In studying Francophone Algerian Literature of the 1990s, a period otherwise known as the Black Decade or la Décennie Noire, Ford finds out that the literary outputs reify it instead of clarifying the conflict. Indeed, literary outputs published by celebrity figures both during the 1990s and after not only stay neutral before the ideological struggle between the secular-and-military status quo on the one hand and their Islamist contestants on the other but deem it their mission to testify for posterity.
That war was tagged cultural and simplified to the point of pitting progressivists against depressives. Such a binary portrayal gained currency during the post-Cold War context, where ideas of the clash of civilizations became the Modus Operandi. Generations of Algerian authors, Ford specifies, have uncritically fallen to that categorization less because they were complicit with the state’s narrative but more due to channels of reception in France. Often, those channels recourse to timeless portrayals that reactivated the spectacle (never the essence) of Algeria’s war of independence: enlightened Algerian democrats as Les pieds noirs against bearded medievalists, reactivating FLN recidivists. Only from February 2019 onward, the literary scene starts to disentangle this framing, counting some writers who dare to explore the black decade with less bias and a satisfying complexity.
In discussing Francophone Algerian literature, Ford follows a chronological approach. Chapter One studies testimonial novels by authors such as Rachid Mimouni. Written in realism, Mimouni’s novels, like Rachid Boujedra’s, have been behind instituting the binary and reductive approach. To their credit, Assia Djebar and Maïssa Bey practised restraint, specifying that they prefer not to subscribe to either representation or testimony.
Chapter Two explores the writings of Salim Bachi as the latter recourses to myth, a promising mode of writing that breaks with Mimouni’s testimonial fiction. The mythical undertaking registers his embrace for historical readings of the Black Decade. But 9/11 sees him falling on the trope of the clash of civilizations.
Chapter Three focuses on imaginative outputs by Habib Ayoub. Here grotesque renditions of leaders deconstruct the ways ordinary Algerians become complicit in orchestrating their own apolitical lives. Both leaders and the subaltern equally evoke the language of heroism besetting the war of independence.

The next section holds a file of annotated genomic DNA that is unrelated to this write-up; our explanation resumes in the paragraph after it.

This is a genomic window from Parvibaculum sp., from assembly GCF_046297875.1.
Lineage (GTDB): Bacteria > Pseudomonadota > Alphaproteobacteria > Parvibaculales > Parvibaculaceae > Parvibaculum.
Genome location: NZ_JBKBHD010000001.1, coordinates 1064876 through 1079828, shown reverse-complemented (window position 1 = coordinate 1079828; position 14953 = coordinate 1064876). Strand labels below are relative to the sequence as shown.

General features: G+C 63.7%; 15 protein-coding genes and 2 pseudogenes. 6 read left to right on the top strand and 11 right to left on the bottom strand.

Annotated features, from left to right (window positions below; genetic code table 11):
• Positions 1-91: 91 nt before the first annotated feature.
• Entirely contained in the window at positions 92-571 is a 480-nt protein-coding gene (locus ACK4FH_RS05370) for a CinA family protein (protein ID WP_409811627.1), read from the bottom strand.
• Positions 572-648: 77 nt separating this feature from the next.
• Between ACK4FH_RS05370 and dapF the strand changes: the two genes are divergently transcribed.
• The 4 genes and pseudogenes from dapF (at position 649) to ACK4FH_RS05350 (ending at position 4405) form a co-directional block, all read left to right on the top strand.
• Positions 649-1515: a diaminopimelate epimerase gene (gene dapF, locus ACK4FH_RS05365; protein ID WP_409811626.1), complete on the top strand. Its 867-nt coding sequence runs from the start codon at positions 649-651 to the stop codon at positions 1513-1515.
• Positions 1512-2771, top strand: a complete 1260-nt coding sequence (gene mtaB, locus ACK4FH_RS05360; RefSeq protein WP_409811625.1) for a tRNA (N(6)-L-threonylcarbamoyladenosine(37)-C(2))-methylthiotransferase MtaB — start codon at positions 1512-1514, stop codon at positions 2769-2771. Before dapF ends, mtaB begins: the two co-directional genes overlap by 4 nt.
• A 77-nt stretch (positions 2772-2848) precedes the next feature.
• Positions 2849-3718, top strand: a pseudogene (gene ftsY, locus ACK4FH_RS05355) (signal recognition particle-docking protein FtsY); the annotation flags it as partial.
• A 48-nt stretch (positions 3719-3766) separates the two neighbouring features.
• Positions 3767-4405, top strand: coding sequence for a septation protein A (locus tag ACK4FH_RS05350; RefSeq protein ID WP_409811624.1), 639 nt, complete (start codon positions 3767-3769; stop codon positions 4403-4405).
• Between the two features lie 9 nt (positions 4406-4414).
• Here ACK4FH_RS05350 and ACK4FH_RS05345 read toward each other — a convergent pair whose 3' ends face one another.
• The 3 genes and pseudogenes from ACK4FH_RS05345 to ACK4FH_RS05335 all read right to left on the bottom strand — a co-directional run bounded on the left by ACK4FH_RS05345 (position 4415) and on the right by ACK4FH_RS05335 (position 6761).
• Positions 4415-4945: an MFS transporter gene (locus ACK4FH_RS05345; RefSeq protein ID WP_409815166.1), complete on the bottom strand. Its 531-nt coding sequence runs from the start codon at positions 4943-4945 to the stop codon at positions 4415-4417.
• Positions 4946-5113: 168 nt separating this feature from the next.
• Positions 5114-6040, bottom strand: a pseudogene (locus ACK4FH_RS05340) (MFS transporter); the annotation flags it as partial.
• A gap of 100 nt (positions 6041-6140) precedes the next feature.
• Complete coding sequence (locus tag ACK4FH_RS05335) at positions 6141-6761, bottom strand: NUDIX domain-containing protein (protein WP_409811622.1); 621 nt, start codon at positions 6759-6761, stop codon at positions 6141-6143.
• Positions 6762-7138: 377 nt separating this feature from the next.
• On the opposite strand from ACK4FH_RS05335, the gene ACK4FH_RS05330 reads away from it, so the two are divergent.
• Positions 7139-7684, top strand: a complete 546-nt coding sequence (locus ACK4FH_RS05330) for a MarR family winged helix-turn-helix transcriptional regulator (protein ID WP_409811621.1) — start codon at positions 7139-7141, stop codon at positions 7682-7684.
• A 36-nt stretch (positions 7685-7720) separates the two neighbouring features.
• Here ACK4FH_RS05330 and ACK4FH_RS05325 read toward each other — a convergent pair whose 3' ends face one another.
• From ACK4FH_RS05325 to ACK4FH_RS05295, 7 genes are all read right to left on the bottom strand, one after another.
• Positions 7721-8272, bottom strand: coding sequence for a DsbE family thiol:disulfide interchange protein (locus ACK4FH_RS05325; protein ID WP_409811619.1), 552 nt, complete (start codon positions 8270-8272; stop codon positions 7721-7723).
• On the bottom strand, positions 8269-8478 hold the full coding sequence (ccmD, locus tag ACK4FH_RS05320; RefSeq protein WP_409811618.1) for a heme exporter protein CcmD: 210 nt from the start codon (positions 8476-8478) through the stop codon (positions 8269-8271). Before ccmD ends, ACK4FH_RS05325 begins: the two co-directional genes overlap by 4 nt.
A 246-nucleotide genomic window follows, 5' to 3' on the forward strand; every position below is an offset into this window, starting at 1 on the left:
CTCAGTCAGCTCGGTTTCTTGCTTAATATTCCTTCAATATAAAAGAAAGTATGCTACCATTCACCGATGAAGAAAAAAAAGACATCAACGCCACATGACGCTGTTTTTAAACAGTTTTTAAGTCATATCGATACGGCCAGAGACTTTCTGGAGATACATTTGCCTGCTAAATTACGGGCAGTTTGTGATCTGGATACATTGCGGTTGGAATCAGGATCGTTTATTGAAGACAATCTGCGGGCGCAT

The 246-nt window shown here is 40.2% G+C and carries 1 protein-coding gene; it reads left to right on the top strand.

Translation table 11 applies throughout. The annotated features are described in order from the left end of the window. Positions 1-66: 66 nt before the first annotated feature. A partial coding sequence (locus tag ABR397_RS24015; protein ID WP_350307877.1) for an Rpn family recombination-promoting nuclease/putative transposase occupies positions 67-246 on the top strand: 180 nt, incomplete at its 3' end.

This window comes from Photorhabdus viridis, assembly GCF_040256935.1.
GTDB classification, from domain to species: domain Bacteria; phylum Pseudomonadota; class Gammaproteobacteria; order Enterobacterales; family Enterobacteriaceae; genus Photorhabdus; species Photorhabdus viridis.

Chapter Four examines Kamel Daoud’s Meursault, contre-enquête and finds that contrary to the nuanced approach besetting the work, the framing of the work and its reception by heavy French media and the polemics marking Daoud’s journalistic writings have been behind a resurgence of the old binary lenses.
Chapter Five reviews Mustapha Benfodil’s Archéologie du chaos (amoureux). Fords find this work a bold statement elucidating its author’s dissatisfaction with the testimonial mode and his radical disentangling from simplistic reading. Ford assumes that conceptual experimentations such as ‘wild readings’ or les lectures sauvages do reverse political power because complicity with the powers that be is thought to be rooted in mistaken readings.
The transition of the Algerian novel that addresses the Black Decade from the realist to the mythical to the grotesque to quasi-historical to the modernist mode of expression illustrates promising progress. Undoing the complicity of oppositional discourses with the status quo can only be possible through undoing the binary matrix that has stigmatized both the practices of power and society throughout the Black Decade and since.
Ford seems to be in awe of Benfodil’s experimentations and is somehow satisfied with the overall evolution of Francophone Algerian authors’ perception of what took place during the 1990s. Perhaps, he should read these experimentations for what they are: mere lexical excitations. Benfodil’s spectacled readings cannot allow him to fundamentally grasp the Black Decade or even the hirak of February 2019 as a class struggle. Grappling with Daoud’s fiction and journalism remains a promising path for approximating that struggle irrespective of media framings.
Professor of English
University Ahmed Draia—Adrar, Algeria.